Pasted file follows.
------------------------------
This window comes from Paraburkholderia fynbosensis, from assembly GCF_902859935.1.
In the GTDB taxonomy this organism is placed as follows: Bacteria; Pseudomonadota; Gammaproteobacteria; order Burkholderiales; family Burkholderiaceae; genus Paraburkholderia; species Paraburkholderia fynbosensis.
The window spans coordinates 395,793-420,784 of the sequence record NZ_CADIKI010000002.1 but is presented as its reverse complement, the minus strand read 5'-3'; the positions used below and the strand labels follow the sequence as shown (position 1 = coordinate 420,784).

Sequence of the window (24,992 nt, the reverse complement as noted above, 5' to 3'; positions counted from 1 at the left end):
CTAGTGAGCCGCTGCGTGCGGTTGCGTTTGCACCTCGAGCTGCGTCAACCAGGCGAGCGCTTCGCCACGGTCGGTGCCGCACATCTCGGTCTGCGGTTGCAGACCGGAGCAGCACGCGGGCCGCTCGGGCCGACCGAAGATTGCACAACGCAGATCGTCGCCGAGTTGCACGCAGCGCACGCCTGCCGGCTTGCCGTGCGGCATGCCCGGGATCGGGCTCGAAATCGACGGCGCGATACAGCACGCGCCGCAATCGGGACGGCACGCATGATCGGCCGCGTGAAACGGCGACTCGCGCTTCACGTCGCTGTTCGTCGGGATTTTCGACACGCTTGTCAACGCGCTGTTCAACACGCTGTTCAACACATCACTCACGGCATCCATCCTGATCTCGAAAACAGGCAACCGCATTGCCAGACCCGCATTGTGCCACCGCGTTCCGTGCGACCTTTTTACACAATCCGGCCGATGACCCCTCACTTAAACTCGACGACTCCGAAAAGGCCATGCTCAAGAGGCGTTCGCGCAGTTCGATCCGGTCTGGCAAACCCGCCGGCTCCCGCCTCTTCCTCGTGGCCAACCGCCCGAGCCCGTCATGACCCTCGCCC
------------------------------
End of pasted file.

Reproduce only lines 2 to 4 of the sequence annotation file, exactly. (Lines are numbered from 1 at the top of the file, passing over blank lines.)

In the GTDB taxonomy this organism is placed as follows: Bacteria; Pseudomonadota; Gammaproteobacteria; order Burkholderiales; family Burkholderiaceae; genus Paraburkholderia; species Paraburkholderia fynbosensis.
The window spans coordinates 395,793-420,784 of the sequence record NZ_CADIKI010000002.1 but is presented as its reverse complement, the minus strand read 5'-3'; the positions used below and the strand labels follow the sequence as shown (position 1 = coordinate 420,784).

Sequence of the window (24,992 nt, the reverse complement as noted above, 5' to 3'; positions counted from 1 at the left end):